And the question is of use to people outside of Microsoft.

Your opinions about Microsoft a-la-UAX #9 are noted, as always, but are not relevant to the current discussion. :-)

# Mihai on Friday, March 03, 2006 9:25 PM:

The real problem is "Windows 2000 and later"

As Serge noticed, even Dr Intl recommends one of the (now) wrong methods above. What was one supposed to do, except following the best practices of the time.

I don't say "this should have been there in Win 3.0", but if the code is old, it is not fair to pick on it too much.

In fact, once in a while I see some of my old code. And, man, is crappy. But this is good. If today I would write code like I did 3 years ago, it means I have learned nothing.

# Michael S. Kaplan on Saturday, March 04, 2006 2:26 AM:

Well, to be honest, I actually think the GetStringType solution is a better (and more scalable) one then hard coding LCIDs, but that is just one man's opinion....

# Shoshannah on Saturday, March 04, 2006 5:01 AM:

Maurits- Numbers in Hebrew are read LTR, even phone numbers (which are grouped) are read LTR.
I'm looking at a (Hebrew) ad for Domino's Pizza which happens to be next to me- it has:
HEBREW HEBREW HEBREW 1-700-70-70-70 HEBREW HEBREW
The Hebrew is RTL, the number is read LTR.

# Ben Yeomans on Wednesday, May 03, 2006 8:50 AM:

What about Divehi (locale ID 0x0465)?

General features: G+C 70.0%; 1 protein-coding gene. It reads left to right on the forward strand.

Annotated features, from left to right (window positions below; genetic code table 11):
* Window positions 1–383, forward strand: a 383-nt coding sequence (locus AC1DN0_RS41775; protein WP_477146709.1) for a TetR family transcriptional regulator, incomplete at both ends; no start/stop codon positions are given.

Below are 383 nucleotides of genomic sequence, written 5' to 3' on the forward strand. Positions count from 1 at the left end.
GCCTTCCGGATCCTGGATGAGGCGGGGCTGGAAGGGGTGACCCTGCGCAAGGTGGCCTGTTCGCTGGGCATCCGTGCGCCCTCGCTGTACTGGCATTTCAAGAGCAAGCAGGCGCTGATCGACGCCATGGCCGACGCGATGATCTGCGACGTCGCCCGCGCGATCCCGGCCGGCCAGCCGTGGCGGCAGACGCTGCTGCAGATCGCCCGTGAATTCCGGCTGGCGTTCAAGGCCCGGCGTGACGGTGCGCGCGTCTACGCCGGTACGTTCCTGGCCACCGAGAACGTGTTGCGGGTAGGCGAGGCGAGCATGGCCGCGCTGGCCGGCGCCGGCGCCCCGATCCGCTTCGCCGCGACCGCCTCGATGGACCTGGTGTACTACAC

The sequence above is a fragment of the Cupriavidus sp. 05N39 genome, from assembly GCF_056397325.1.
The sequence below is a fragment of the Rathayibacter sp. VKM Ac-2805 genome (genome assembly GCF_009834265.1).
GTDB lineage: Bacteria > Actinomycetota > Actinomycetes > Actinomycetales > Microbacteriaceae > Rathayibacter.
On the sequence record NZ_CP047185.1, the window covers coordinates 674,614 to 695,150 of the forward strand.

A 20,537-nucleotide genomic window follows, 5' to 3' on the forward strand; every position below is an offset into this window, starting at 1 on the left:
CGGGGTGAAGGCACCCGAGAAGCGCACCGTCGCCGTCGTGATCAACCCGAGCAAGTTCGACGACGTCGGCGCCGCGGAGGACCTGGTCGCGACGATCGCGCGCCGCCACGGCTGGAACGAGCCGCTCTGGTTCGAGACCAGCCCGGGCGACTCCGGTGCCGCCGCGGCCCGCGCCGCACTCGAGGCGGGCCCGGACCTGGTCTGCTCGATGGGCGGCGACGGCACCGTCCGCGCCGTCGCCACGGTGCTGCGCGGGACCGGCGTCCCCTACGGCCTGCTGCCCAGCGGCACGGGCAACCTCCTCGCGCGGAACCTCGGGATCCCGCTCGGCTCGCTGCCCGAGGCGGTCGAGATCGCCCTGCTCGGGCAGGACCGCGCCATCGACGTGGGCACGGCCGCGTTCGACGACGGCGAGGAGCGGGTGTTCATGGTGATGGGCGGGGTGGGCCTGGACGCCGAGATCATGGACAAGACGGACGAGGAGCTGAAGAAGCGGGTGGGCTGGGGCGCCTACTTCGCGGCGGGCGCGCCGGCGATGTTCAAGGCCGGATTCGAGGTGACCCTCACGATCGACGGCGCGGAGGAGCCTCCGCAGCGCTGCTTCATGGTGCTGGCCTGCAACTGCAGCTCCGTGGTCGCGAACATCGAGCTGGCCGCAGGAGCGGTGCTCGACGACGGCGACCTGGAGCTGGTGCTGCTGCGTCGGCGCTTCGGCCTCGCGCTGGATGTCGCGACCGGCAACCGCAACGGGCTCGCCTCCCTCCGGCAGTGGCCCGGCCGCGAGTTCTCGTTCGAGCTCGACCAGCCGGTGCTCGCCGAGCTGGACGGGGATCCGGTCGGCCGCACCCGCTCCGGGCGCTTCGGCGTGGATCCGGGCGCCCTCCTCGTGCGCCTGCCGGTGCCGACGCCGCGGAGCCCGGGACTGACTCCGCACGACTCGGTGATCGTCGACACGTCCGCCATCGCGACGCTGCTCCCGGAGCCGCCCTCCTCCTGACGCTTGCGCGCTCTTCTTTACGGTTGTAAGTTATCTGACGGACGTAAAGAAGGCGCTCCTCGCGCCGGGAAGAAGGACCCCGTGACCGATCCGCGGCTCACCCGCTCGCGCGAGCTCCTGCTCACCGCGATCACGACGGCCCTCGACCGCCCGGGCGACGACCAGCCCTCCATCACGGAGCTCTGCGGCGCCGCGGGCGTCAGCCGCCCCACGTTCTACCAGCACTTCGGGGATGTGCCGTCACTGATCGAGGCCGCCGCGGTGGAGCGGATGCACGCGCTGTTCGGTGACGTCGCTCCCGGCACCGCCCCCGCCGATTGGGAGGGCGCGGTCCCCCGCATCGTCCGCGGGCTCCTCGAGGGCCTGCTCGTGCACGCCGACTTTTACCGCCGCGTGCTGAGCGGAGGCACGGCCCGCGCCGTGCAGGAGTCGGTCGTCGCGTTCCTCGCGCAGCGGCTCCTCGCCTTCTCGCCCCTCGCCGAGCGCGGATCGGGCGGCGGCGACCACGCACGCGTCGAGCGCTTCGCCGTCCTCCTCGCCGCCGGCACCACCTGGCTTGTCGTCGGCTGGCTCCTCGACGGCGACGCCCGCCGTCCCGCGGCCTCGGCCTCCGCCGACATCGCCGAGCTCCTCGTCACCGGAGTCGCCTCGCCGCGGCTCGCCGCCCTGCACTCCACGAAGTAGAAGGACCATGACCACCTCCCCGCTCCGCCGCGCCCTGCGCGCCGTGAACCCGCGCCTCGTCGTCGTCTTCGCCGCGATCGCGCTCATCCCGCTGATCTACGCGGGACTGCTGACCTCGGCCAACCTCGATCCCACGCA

This uses the Thaana script which is written Right-to-Left, but your recommended method does not recognise this as an RTL locale.

There is also a bug in the second version of the recommended method. It should be:
       (localesig.lsUsb[3] & 0x8000000))

Personally I like the GetStringType solution, especially as I am working mainly with Windows CE which doesn't appear to support the recommended method. I have adapted it slightly to scan the whole string, not just the first character, and changed the test from ( ctype & C2_RIGHTTOLEFT ) to ( ctype == C2_RIGHTTOLEFT ).

referenced by

2012/01/16 I'm reasonably certain that those who disagree with me here are wrong!

2010/04/19 The sad sad tale of the BARREE YEH

2006/12/21 It's not right when IsRightToLeft is wrong

2006/09/01 Cue the smarter version of GetDateFormat... ok, it's a wrap!

2006/07/12 How To detect that a culture is bidi